Calendar Spreads- the Value of Time
Calendar spreads options, also known as a time spreads or horizontal spreads, are options trading strategies that involve buying and selling options of the same underlying asset, with the same strike price, but with different expiration dates.
Calendar spreads profit from the relative difference in time decay rates between the two options. The goal is for the short leg to lose value faster than the long leg, leading to a net profit for the overall position.
This strategy can be implemented using either call options or put options.
How a calendar spread option works
To create a calendar spread, you choose an options contract with a particular strike price and sell it, while simultaneously buying an options contract with the same strike price but at a later expiration date. The key to a calendar spread is the difference in expiration dates between the two options.
The option with the longer expiration date is known as the “long leg”, and the option with the shorter expiration date is known as the “short leg“. When setting up the calendar spread, the long leg typically costs more than the short leg due to the extra time value.
The spread’s total cost represents the maximum potential loss, while the potential profit is the difference in value between the two legs.
Calendar spreads are typically used in neutral market conditions, where the underlying asset is expected to remain relatively stable in the short term. It’s essential for the underlying asset’s price not to experience significant movements during the life of the spread.
Since the goal of a Calendar spread is to profit from time and volatility, the strike price should be as near as possible to the current stock price.
Calendar Spreads Example
Let’s look at an example Calendar Spread trade from beginning to end. For this position, I’m going to use $JPM as the underlying stock, and it has a current price of $154.95. I think this stock is trading at the top of its range, and is not likely to climb much higher. So I choose to use 155 as my strike price. I select my short position to expire in two weeks (8/04), and my long position expiring in five weeks (8/25).
Here’s what it looks like at open:
Sell 8/4 160 Call $2.10: $210
Buy 8/25 160 Call $3.5: -$350
Total Debit at open: $120
As long as the stock price remains below $160 at the time of the short option expiration, the short option will expire worthless. I’ll now be left with the long option.
Theta, or the effect of time decay on an option price, increases as the expiration date approaches. I opened this position with five weeks until expiration, and there’s still three weeks to go. As long as the stock price hasn’t dropped, it’s reasonable to assume it might still have around 2/3 of it’s orignal value ($3.50) left, or about $2.10. I can now sell to close this position, collecting $210.
Let’s look at the numbers now:
Sell 8/4 160 Call 2.10: $210 Expires worthless: 0
Buy 8/25 160 Call 3.50: -$350 Sell to Close 2.10: $210
Total Debit at open: $120 Total Credit at close: $210 Net Profit: $90
If the stock price remains right around the $155 mark, this position will make a total profit of $90.
What if the stock price rises before the short position expires? Both options will increase in intrinsic value, but the short position will still lose all of its extrinsic value. It’s value at expiration is simply the difference between the $155 strike price and the actual stock price. If the stock price is $156, the option will be worth $1×100. But the long option will also have increased in intrinsic value, offsetting that.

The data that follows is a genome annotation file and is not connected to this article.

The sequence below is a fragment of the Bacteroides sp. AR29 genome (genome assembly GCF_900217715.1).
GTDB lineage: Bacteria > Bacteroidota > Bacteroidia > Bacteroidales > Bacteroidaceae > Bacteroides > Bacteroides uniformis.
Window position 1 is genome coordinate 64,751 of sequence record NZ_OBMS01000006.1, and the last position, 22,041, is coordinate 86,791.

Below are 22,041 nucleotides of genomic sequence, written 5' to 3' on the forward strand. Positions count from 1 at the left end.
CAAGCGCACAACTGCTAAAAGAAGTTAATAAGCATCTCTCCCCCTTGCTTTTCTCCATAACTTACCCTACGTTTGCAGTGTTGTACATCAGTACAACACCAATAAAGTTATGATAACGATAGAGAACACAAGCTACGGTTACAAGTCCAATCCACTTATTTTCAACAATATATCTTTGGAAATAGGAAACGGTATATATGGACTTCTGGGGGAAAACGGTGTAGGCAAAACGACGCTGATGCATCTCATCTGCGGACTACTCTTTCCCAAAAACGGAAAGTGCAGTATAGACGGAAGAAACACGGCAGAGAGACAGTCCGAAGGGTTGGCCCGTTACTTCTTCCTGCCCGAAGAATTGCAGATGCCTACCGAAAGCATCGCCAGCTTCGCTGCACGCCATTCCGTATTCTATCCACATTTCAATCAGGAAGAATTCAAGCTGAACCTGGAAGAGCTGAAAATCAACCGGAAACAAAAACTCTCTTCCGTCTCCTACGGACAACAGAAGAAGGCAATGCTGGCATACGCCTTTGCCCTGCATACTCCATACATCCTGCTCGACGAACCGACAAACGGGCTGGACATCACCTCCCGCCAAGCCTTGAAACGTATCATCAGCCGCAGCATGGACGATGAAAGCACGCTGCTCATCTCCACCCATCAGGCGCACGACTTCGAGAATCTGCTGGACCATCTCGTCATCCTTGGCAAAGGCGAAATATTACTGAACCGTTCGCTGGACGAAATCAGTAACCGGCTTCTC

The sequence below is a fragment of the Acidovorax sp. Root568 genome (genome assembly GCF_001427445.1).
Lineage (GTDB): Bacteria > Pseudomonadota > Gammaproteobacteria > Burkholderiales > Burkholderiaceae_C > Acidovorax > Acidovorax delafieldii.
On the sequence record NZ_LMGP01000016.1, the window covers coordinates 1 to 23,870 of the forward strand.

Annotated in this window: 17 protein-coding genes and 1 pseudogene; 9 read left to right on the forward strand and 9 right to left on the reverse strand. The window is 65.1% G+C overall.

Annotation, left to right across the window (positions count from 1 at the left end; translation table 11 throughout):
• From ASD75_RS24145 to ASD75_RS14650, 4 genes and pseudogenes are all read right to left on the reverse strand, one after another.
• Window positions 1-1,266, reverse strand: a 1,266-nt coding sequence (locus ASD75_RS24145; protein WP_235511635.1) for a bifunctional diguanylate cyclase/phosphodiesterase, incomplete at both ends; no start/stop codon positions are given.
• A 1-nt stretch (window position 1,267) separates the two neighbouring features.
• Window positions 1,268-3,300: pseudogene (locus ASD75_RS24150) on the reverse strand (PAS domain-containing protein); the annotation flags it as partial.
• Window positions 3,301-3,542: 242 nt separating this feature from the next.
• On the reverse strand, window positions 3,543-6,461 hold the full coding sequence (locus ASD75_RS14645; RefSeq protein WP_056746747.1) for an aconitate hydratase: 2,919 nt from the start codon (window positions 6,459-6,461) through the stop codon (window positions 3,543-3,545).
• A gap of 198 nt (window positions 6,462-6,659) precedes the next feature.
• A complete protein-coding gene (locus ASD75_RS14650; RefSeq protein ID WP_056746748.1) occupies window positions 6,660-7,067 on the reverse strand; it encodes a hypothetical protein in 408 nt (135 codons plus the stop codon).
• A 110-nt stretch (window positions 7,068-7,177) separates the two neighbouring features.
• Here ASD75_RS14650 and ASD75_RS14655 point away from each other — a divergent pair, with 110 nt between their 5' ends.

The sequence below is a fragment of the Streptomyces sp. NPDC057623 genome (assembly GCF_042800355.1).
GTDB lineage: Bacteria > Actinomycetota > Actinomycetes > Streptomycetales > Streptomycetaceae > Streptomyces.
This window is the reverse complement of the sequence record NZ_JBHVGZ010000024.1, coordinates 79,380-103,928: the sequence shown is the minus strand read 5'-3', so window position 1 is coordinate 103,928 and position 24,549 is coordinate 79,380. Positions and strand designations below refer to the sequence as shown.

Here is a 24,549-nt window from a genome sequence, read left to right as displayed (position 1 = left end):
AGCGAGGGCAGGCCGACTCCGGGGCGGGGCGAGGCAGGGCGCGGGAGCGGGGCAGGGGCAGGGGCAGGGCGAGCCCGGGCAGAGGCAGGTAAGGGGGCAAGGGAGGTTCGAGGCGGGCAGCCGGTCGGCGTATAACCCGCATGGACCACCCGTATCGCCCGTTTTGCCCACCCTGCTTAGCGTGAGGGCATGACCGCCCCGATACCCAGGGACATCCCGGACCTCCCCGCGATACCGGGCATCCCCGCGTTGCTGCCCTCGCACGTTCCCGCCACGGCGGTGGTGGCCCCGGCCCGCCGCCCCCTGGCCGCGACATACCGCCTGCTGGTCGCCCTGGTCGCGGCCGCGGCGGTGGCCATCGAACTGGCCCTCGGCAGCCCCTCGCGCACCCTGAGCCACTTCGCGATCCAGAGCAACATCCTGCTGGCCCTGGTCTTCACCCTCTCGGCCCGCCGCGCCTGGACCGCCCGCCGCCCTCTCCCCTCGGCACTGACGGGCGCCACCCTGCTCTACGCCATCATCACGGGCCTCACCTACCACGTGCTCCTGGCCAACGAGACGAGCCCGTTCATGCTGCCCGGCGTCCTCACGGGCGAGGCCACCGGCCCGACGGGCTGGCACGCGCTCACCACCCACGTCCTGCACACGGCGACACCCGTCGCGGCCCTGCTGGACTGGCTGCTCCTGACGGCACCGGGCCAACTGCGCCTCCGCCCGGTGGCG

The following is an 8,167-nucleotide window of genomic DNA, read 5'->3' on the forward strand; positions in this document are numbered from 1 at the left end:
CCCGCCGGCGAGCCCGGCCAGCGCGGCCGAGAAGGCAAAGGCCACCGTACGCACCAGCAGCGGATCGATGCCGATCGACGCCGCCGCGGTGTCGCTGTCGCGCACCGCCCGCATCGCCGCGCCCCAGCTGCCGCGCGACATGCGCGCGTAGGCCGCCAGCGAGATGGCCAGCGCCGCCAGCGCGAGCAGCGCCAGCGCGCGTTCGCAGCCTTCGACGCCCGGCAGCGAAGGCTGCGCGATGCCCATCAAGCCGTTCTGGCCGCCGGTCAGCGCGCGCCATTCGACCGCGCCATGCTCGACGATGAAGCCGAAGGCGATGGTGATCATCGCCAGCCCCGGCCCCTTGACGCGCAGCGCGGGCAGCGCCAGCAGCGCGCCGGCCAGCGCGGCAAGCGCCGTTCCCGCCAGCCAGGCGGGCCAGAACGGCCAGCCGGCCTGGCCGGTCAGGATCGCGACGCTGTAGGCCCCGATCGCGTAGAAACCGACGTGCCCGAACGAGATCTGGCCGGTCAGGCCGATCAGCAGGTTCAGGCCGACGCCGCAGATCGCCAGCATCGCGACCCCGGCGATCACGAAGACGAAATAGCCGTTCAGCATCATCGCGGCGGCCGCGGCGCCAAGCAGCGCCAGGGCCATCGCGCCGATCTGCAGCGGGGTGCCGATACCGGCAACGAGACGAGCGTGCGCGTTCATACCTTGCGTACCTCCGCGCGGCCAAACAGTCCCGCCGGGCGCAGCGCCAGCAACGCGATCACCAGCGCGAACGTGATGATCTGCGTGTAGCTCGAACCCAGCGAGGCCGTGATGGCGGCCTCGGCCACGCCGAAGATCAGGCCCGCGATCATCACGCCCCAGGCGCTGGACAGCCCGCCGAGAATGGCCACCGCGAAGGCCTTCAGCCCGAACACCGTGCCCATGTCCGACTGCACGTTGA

This strategy can handle a little upward or downward movement.
What if the stock price falls significantly before expiration? The short position will expire worthless, but the long position will also decrease significantly in value. The farther the stock price falls, the less of the original value you will retain. Theoretically, this loss could increase to a maximum of $120, or the total amount of the initial debit.
If there aren’t any major events before the first option expires, the liklihood of a significant decline is pretty low. What’s more likely is that the stock will move up or down a little, giving you somewhere between 0 and your max profit potential.
This is why it’s important to choose a stable stock. Stock’s with a high volatility don’t have as high liklihood of profitability with this strategy.
When to use a Calendar Spread option
Calendar spreads are used when you expect minimal movement in the underlying asset’s price, but anticipate that time decay will affect the shorter-term option more significantly. If you believe that the implied volatility levels of the stock will decrease over time, a calendar spread can take advantage of this expectation.
Calendar spreads can also be employed as a hedging strategy for an existing options position, providing limited risk while allowing for potential additional gains if the underlying asset remains stable.
When not to use a Calendar Spread
A calendar spread is most profitable when the underlying asset does not make any significant moves in either direction until after the short option expires. Be careful of things like earnings releases, Fed interest rate decisions, or other external events that could cause significant price movement prior to expiration of the short position.
Similar to vertical spreads, calendar spreads offer limited risk compared to some other options strategies. But they also come with limited profit potential.
As with any options strategy, make sure you have a solid understanding of the risks involved before implementing a calendar spread.